Trump’s Budget Proposal ‘Weakens the Country Long Term’ - Expert

© AP Photo / Susan Walsh, FileIn this May 4, 2017, file photo, the U.S. flag flies in front of the Capitol dome on Capitol Hill in Washington
In this May 4, 2017, file photo, the U.S. flag flies in front of the Capitol dome on Capitol Hill in Washington - Sputnik International
US President Donald Trump has submitted a $4.4 trillion proposal to the US Congress that envisages increased defense spending, reduced diplomatic spending and cutting funding for healthcare. Radio Sputnik contacted Michael O'Hanlon from the Brookings Institution to discuss the proposal.

The multi-trillion-dollar plan includes $688 billion in military funds — a 13 percent increase over the previous year.

In a letter addressed to Congress accompanying the proposal, Trump said, "the Budget reflects our commitment to the safety, prosperity and security of the American people." The proposal said the National Defense Strategy prioritizes reversing the erosion of the US military advantage in relation to China and Russia.

Radio Sputnik: Tell me what you think about this new budget proposal that Trump has put forward. How does it fit in with his America First concept and do you think that Congress will support this particular budget?

This is an aerial view of the five-sided Pentagon building, headquarters of the United States Department of Defense, in Arlington, Va., in 1975 - Sputnik International
'Bad Policy': US 2019 Defense Budget May Lead to Wasteful Spending – CIA Veteran
Michael O'Hanlon: On the part of Congress, yes I do, because, as you know, Congress is primarily controlled by the Republicans — the same party as Mr. Trump — and they do have some disagreements with each other, but not so much on this kind of question. There are lots of people in Congress who still have doubts whether Mr. Trump should be president of the US, even within the Republican party; but on issues of budgetary priorities, I believe that the Republicans have pretty much common ground. And they don't need much Democratic help on some these things.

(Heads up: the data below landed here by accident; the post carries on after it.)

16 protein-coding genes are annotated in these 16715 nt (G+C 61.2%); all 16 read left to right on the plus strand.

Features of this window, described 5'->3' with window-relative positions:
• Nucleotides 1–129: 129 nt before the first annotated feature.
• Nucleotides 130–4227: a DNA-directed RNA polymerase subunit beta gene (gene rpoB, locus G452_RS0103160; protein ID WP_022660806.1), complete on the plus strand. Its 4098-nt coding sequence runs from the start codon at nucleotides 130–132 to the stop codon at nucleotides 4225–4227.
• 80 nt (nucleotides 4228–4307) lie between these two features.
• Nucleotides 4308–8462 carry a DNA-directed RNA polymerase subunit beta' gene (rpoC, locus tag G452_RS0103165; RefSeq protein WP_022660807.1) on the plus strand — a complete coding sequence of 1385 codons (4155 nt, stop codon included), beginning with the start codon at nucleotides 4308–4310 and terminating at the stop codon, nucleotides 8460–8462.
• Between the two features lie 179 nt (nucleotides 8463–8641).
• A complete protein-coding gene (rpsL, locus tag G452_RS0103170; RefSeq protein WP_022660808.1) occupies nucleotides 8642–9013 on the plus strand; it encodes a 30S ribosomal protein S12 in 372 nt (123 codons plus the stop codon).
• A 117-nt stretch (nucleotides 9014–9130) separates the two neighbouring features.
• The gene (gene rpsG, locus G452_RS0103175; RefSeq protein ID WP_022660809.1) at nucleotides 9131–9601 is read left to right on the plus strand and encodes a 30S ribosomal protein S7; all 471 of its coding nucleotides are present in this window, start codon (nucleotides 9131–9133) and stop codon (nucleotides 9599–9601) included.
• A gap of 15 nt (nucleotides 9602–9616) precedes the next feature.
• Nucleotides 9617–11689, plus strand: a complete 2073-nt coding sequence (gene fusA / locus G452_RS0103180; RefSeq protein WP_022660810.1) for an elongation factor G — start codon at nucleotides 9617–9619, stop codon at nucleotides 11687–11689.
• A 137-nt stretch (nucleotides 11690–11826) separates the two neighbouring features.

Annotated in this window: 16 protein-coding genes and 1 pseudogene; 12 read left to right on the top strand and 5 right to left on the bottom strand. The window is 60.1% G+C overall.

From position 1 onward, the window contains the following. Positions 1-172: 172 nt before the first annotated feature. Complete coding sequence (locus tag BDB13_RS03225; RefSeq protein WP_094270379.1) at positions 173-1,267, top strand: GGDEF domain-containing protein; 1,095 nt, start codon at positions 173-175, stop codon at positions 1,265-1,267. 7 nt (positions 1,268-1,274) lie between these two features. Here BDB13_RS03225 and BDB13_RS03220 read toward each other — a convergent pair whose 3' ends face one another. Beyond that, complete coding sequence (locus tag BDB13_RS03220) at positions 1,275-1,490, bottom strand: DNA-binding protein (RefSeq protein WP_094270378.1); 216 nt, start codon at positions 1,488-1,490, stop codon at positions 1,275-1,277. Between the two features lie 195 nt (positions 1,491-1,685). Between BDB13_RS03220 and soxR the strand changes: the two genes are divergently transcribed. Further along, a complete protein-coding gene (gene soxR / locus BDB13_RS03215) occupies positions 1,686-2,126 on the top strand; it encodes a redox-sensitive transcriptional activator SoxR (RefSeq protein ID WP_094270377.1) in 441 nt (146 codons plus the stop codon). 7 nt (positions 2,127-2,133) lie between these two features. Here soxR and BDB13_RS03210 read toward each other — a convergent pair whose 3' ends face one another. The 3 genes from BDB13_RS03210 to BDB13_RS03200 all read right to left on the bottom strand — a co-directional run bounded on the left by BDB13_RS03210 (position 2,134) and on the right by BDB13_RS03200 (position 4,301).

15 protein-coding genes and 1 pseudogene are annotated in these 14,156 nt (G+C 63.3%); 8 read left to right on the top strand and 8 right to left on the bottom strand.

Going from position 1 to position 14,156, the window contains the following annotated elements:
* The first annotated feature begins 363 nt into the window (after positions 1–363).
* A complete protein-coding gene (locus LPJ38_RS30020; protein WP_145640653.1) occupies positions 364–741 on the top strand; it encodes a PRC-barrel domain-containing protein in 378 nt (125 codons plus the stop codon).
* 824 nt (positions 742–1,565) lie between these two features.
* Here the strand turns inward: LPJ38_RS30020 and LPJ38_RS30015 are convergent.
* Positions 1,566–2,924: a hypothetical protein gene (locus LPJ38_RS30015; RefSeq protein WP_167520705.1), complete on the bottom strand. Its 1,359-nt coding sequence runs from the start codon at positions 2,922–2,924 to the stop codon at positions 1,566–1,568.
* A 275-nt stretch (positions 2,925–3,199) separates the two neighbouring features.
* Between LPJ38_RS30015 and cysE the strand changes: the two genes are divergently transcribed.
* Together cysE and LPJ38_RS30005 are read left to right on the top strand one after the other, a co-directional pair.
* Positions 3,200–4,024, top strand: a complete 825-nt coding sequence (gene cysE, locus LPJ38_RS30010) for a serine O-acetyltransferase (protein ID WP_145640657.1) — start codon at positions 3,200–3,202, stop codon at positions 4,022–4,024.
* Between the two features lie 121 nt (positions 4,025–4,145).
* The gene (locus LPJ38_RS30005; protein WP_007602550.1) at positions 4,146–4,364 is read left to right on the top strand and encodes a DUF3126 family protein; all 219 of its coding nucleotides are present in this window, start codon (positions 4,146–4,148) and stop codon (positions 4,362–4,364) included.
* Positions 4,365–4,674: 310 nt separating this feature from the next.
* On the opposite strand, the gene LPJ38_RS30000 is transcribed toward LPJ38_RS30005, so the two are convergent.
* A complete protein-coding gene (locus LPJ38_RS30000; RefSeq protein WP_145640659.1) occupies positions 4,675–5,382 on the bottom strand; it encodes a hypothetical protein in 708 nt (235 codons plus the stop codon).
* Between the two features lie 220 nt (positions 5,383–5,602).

But, Trump is a little extreme even for some people in Congress, so I think Congress will smooth the edges here: for example, not cut foreign aid quite as deeply or perhaps protect the environmental programs a little more than President Trump would do. I think there will be a bit of change on Capitol Hill.

The other problem is that we spend far beyond our means. We spend more than we raise in revenue, so we have a huge federal deficit, which I think does not make America great again: it weakens the country long term. This is a big problem with this budget.

Radio Sputnik: We also have the issue of tax cuts. Where is the money going to come from? Some have accused Trump of saying that the whole reason he put forward that tax plan that got passed was to start axing away at entitlement programs.

Michael O'Hanlon: I do think there are politics involved in the tax cut. But I don't think it's so much about cutting entitlements, because at least most of the entitlements are not being cut. Some of them that focus on poverty issues — you're right, they are. I think there is some truth to what you say, and I regret it, because these programs aim to help poor or sick people: health care programs, food stamps, that kind of thing. I hope that Congress will push back against some of that.